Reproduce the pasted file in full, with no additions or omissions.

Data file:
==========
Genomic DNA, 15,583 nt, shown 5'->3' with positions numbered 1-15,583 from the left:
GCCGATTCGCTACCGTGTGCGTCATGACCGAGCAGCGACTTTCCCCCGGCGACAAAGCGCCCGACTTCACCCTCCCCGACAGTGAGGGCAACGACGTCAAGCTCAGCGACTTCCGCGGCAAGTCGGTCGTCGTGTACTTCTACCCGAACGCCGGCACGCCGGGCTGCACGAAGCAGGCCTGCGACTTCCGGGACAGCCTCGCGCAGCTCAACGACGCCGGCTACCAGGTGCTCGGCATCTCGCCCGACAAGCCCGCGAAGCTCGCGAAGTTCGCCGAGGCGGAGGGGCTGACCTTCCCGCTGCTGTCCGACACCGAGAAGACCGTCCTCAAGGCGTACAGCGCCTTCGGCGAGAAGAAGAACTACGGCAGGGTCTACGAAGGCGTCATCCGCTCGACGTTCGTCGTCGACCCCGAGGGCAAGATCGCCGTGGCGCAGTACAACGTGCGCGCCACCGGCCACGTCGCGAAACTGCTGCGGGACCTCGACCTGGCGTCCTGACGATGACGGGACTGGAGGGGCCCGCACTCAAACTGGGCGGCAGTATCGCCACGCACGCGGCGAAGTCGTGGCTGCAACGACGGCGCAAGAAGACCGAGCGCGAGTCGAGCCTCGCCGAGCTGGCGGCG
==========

Genomic DNA, 15,583 nt, shown 5'->3' with positions numbered 1-15,583 from the left:
GCCGATTCGCTACCGTGTGCGTCATGACCGAGCAGCGACTTTCCCCCGGCGACAAAGCGCCCGACTTCACCCTCCCCGACAGTGAGGGCAACGACGTCAAGCTCAGCGACTTCCGCGGCAAGTCGGTCGTCGTGTACTTCTACCCGAACGCCGGCACGCCGGGCTGCACGAAGCAGGCCTGCGACTTCCGGGACAGCCTCGCGCAGCTCAACGACGCCGGCTACCAGGTGCTCGGCATCTCGCCCGACAAGCCCGCGAAGCTCGCGAAGTTCGCCGAGGCGGAGGGGCTGACCTTCCCGCTGCTGTCCGACACCGAGAAGACCGTCCTCAAGGCGTACAGCGCCTTCGGCGAGAAGAAGAACTACGGCAGGGTCTACGAAGGCGTCATCCGCTCGACGTTCGTCGTCGACCCCGAGGGCAAGATCGCCGTGGCGCAGTACAACGTGCGCGCCACCGGCCACGTCGCGAAACTGCTGCGGGACCTCGACCTGGCGTCCTGACGATGACGGGACTGGAGGGGCCCGCACTCAAACTGGGCGGCAGTATCGCCACGCACGCGGCGAAGTCGTGGCTGCAACGACGGCGCAAGAAGACCGAGCGCGAGTCGAGCCTCGCCGAGCTGGCGGCG